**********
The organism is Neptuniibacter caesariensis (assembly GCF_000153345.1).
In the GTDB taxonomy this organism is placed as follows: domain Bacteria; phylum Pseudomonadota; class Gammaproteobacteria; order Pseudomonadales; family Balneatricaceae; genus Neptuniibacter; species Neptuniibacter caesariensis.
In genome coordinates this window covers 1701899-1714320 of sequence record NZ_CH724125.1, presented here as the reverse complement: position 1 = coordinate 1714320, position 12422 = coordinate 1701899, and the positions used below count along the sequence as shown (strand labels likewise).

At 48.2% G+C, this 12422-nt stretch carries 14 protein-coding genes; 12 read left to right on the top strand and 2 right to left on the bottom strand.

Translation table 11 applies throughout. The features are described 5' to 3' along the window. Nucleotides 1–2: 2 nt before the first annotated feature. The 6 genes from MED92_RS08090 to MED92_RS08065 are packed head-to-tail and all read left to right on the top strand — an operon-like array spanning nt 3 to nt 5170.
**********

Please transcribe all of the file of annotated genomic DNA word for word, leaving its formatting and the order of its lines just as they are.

The organism is Neptuniibacter caesariensis (assembly GCF_000153345.1).
In the GTDB taxonomy this organism is placed as follows: domain Bacteria; phylum Pseudomonadota; class Gammaproteobacteria; order Pseudomonadales; family Balneatricaceae; genus Neptuniibacter; species Neptuniibacter caesariensis.
In genome coordinates this window covers 1701899-1714320 of sequence record NZ_CH724125.1, presented here as the reverse complement: position 1 = coordinate 1714320, position 12422 = coordinate 1701899, and the positions used below count along the sequence as shown (strand labels likewise).

At 48.2% G+C, this 12422-nt stretch carries 14 protein-coding genes; 12 read left to right on the top strand and 2 right to left on the bottom strand.

Translation table 11 applies throughout. The features are described 5' to 3' along the window. Nucleotides 1–2: 2 nt before the first annotated feature. The 6 genes from MED92_RS08090 to MED92_RS08065 are packed head-to-tail and all read left to right on the top strand — an operon-like array spanning nt 3 to nt 5170.